Point of No Return

The Russian Case 50 Years After the Cuban Crisis

July 1, 2015

It was 1962 and the world had been dragged to the verge of disaster, where it remained, precariously-balanced, for thirteen – seemingly never-ending – days. Fast forwarding to half a century later, it is 2015 and it is impossible not to notice how the hard-learned lesson of the Cuban Missile Crisis appears to have been forgotten. Although the current “Cold War II” hasn't reached the same dangerous peaks of its former incarnation, I maintain that it shows all the signs of a conflict escalating so rapidly, that a revival of the Cuban Crisis in a European setting is not at all far-fetched. Not only that, but this scenario may become reality in the near future, especially given the latest developments in the relations between the West and Russia.


While the spark that lit the fire in Cuba had been shot by the USSR’s attempt to install nuclear missiles right in front of the coast of the USA, this time around the roles are reversed. Indeed, although in international relations there are hardly ever any instances where both parties involved don't share at least a small portion of the responsibility for a crisis – and arguably that also applies to the case at hand – the United States and their allies are the ones who firmly tip the scale in the escalation of the present situation.


The news that the USA are going to place their troops at 200 km from the Russian border – a measure which is totally unprecedented – is a strong indication that diplomatic solutions are not being effectively sought, at least not without throwing into the mix a good deal of forcing of the opponent's hand.


The details of this decision reveal the degree of determination of the USA and the NATO. During a joint conference in Tallin with the defense ministers of the Baltic States a few days ago, U.S. Defense Secretary Ash Carter declared “We'll temporarily deploy vehicles of an armored brigade and its equipment in the countries of Central and Eastern Europe.”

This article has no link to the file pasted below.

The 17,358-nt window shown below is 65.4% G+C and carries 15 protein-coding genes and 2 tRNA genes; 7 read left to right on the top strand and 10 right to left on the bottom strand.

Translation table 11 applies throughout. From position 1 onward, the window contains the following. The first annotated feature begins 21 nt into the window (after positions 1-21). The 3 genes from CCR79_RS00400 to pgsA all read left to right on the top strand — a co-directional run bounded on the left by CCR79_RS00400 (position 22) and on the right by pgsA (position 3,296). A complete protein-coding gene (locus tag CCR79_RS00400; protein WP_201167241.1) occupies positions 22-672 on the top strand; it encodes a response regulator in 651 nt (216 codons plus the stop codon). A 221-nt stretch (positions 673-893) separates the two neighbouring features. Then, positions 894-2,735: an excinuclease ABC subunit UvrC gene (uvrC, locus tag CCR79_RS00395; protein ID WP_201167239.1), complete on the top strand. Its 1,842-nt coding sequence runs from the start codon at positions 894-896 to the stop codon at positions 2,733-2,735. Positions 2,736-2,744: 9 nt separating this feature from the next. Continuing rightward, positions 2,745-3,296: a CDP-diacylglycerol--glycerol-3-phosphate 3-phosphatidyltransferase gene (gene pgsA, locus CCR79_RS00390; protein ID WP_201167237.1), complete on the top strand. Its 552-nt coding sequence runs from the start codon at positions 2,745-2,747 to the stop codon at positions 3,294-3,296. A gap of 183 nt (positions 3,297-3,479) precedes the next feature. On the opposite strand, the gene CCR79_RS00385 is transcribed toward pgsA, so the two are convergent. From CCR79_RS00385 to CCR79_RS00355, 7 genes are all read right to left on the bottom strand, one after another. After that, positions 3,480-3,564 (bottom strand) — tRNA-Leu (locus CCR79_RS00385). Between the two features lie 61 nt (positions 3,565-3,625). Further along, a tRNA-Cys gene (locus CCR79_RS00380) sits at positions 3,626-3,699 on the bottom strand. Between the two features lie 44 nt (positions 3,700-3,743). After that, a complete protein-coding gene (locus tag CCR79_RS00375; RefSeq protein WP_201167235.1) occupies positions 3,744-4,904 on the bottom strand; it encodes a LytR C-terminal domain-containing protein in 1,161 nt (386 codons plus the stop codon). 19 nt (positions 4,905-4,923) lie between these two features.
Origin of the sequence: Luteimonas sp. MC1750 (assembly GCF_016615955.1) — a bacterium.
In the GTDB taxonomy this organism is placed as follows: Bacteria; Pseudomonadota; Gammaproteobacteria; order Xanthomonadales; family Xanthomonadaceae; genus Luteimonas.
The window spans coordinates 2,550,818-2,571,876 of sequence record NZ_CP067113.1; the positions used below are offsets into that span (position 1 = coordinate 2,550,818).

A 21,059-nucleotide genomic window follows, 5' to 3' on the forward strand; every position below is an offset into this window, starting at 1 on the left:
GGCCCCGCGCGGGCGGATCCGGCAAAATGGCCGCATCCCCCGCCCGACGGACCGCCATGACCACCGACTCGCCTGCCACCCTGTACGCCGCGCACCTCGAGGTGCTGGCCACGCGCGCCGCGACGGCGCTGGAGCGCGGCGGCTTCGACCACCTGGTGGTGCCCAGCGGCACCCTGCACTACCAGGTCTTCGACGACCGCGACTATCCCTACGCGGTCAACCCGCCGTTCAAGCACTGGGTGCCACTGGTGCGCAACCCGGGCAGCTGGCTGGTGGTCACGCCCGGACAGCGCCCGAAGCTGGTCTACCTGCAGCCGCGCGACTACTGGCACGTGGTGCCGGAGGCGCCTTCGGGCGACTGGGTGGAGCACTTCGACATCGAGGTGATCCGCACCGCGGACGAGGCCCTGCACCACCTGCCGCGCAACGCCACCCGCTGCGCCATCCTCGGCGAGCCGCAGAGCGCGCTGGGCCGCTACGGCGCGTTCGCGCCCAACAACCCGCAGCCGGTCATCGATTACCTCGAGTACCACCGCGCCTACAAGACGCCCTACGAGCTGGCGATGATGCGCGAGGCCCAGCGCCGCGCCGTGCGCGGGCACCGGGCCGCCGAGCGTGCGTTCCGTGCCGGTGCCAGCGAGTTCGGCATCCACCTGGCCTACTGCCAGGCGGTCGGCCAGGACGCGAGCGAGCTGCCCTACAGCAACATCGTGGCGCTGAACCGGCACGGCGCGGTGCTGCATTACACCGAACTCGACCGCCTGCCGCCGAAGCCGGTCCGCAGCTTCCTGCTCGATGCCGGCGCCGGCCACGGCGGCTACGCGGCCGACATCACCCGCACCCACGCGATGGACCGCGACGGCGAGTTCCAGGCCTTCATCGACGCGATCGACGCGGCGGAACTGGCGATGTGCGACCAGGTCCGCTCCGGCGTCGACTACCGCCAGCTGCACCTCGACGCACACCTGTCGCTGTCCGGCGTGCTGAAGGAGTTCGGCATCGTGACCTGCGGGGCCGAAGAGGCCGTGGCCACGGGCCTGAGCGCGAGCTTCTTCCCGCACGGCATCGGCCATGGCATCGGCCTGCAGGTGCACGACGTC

According to documents released in the same occasions the contingent that will be deployed includes 250 tanks, Bradley infantry fighting vehicles and self-propelled howitzers.


Carter stated that this is part of a strategy of “European pre-positioning .” Baltic states and other former Eastern Bloc countries have agreed to the military presence, that allegedly “will be moved for training and exercises.”


As observed by American historian Stephen Cohen of Princeton University, this is the first time in history that the United States have deployed their heavy weapons and troops so close to the line of defense of Russia.


The similarities with the Cuban Missile Crisis are striking, with one faction putting their military machine in the backyard of other one. The justification for this move is the alleged role of the Russian Federation in the Ukrainian crisis.


But the dissimilarities are interesting as well, if not more. It is worth noting that what eventually defused the Cuban Crisis was the fact that the American political leaders kept working for a peaceful solution, despite the fact that the military oligarchies of the period were supporting a more heavy-handed approach. As the situation stands now, Western leaders seem to accept the idea of escalating the conflict.


Indeed, not long before the deployment of troops in the Baltic countries was announced, Obama had affirmed at the G7 meeting in Kruen,Germany, that “We need to keep pushing Russia.” He also added “Russian forces continue to operate in eastern Ukraine, violating Ukraine’s sovereignty and territorial integrity.” And to conclude “The G7 is making it clear that if necessary we stand ready to impose additional significant sanctions against Russia.”